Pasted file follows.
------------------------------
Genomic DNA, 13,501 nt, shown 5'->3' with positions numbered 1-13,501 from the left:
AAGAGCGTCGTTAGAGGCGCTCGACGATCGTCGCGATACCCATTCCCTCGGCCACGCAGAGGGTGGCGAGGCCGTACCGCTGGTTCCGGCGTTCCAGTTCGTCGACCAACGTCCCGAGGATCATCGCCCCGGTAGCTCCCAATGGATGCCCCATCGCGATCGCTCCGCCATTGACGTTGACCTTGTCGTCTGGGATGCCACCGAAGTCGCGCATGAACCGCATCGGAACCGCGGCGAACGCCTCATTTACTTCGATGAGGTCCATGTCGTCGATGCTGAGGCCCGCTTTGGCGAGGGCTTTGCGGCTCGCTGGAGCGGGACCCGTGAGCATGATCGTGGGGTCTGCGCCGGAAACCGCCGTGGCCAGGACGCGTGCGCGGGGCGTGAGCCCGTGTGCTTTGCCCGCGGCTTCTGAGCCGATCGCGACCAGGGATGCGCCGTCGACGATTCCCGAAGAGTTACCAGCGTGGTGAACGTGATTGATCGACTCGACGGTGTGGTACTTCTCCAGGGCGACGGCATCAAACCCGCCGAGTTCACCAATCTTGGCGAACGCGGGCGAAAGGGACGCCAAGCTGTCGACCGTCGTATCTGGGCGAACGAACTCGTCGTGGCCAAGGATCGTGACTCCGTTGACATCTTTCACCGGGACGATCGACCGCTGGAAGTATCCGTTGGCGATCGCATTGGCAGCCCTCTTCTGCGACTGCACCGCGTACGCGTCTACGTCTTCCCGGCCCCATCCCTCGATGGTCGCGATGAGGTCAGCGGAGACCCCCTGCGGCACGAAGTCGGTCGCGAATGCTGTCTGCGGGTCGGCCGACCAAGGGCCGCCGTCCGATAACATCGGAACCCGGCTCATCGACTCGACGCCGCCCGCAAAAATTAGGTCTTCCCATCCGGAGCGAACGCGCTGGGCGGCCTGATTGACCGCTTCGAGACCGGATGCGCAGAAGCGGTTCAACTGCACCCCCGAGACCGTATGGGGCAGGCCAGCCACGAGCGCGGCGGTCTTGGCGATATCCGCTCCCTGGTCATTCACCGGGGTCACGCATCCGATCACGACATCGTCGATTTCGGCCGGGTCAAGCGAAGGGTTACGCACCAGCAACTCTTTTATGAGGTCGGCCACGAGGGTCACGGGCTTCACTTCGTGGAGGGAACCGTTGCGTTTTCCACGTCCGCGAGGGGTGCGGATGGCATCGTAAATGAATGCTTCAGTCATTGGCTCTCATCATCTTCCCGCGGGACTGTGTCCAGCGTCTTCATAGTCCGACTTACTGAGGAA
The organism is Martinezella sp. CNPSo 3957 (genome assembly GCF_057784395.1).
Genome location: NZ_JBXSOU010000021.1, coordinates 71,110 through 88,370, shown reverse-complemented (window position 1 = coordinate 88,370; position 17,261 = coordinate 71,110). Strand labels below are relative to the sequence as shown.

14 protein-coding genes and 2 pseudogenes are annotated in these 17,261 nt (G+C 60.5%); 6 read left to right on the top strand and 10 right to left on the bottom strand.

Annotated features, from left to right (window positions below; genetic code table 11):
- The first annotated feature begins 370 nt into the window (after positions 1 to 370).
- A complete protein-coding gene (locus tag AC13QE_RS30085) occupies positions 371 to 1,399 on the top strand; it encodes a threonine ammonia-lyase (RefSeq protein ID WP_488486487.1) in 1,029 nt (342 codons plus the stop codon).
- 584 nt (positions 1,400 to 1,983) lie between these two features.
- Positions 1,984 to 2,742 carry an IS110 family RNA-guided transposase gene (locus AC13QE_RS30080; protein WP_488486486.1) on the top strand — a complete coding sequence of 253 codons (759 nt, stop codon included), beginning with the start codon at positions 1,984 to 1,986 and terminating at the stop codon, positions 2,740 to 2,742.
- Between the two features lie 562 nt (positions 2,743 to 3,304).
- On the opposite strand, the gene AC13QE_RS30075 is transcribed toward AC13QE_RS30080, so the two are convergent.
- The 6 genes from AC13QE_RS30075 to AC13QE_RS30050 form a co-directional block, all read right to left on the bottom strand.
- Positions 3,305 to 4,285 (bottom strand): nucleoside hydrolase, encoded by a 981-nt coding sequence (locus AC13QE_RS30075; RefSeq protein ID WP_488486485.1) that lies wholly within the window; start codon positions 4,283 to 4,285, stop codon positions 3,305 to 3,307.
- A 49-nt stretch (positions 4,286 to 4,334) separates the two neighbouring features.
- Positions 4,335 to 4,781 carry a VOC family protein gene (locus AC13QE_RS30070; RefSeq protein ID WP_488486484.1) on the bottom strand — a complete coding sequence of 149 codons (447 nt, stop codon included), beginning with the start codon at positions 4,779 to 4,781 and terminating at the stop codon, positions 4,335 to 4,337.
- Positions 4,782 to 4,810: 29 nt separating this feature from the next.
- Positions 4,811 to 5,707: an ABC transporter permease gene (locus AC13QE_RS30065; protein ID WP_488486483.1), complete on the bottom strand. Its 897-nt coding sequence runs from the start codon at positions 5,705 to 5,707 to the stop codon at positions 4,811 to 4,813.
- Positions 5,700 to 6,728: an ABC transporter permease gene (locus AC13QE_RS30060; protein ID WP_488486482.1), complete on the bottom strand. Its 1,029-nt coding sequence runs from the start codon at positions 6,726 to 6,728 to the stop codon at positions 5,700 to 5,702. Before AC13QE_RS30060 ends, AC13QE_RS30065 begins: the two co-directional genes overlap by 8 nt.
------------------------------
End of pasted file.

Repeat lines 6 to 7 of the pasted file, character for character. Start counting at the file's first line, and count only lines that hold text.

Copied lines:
Annotated features, from left to right (window positions below; genetic code table 11):
- The first annotated feature begins 370 nt into the window (after positions 1 to 370).